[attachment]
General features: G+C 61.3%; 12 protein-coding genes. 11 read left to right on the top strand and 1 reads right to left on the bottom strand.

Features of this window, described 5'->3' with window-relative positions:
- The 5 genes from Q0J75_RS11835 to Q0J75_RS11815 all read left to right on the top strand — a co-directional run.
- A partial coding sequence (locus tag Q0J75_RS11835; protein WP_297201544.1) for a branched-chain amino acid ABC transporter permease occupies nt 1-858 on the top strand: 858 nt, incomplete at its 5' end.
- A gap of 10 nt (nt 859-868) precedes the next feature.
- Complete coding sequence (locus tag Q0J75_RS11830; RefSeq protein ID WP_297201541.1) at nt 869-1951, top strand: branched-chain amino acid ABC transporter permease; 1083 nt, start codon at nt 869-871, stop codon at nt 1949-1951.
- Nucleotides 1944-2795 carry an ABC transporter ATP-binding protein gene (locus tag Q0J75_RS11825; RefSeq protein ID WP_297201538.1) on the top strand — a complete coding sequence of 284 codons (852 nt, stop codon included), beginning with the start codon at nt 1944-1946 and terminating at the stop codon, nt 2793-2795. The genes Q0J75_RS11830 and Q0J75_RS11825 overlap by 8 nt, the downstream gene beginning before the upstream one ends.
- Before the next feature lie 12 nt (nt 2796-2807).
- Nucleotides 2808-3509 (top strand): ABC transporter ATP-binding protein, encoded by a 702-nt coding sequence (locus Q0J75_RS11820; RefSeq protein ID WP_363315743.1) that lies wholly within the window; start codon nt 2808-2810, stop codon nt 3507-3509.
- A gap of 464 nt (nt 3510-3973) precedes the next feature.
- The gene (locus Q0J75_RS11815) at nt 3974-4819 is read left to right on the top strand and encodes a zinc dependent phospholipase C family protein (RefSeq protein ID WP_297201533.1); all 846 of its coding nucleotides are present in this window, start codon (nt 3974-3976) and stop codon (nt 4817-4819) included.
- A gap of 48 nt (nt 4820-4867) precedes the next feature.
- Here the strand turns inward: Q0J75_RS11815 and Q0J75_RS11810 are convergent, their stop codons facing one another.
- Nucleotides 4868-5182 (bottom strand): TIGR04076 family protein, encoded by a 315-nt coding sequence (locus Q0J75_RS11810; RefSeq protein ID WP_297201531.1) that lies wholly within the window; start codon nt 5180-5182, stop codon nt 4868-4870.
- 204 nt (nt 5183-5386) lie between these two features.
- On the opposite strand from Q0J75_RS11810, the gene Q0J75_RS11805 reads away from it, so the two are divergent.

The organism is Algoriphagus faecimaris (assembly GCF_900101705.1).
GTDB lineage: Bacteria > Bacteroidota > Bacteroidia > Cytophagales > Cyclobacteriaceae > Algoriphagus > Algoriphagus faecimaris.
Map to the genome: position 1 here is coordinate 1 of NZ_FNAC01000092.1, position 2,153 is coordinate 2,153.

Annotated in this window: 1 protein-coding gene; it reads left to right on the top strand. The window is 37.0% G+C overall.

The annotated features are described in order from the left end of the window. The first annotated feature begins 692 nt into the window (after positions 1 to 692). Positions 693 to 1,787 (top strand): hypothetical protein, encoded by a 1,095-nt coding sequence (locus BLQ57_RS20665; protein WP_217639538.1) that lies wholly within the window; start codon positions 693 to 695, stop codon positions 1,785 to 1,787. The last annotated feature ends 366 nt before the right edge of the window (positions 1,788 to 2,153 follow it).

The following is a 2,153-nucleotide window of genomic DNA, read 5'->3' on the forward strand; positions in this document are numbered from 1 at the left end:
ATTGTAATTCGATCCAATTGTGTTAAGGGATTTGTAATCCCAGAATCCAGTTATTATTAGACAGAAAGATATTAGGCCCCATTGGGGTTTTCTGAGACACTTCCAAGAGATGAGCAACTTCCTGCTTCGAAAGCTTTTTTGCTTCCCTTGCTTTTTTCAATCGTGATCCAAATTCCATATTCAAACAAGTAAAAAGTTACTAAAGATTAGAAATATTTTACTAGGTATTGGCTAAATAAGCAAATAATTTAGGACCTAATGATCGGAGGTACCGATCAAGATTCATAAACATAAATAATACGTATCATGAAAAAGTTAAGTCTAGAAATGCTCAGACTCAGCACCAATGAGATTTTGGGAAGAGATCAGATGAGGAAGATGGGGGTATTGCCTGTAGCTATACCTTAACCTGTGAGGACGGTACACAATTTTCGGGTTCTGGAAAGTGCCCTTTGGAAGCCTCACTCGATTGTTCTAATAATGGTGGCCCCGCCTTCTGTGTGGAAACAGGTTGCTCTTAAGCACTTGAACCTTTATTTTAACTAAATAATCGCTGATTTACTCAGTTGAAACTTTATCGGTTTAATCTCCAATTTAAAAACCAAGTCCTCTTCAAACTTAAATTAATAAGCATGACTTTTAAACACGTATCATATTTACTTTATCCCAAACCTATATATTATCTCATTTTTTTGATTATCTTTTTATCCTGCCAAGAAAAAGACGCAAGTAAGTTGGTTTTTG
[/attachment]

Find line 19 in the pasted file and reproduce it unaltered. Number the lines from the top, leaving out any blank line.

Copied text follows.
Map to the genome: position 1 here is coordinate 1 of NZ_FNAC01000092.1, position 2,153 is coordinate 2,153.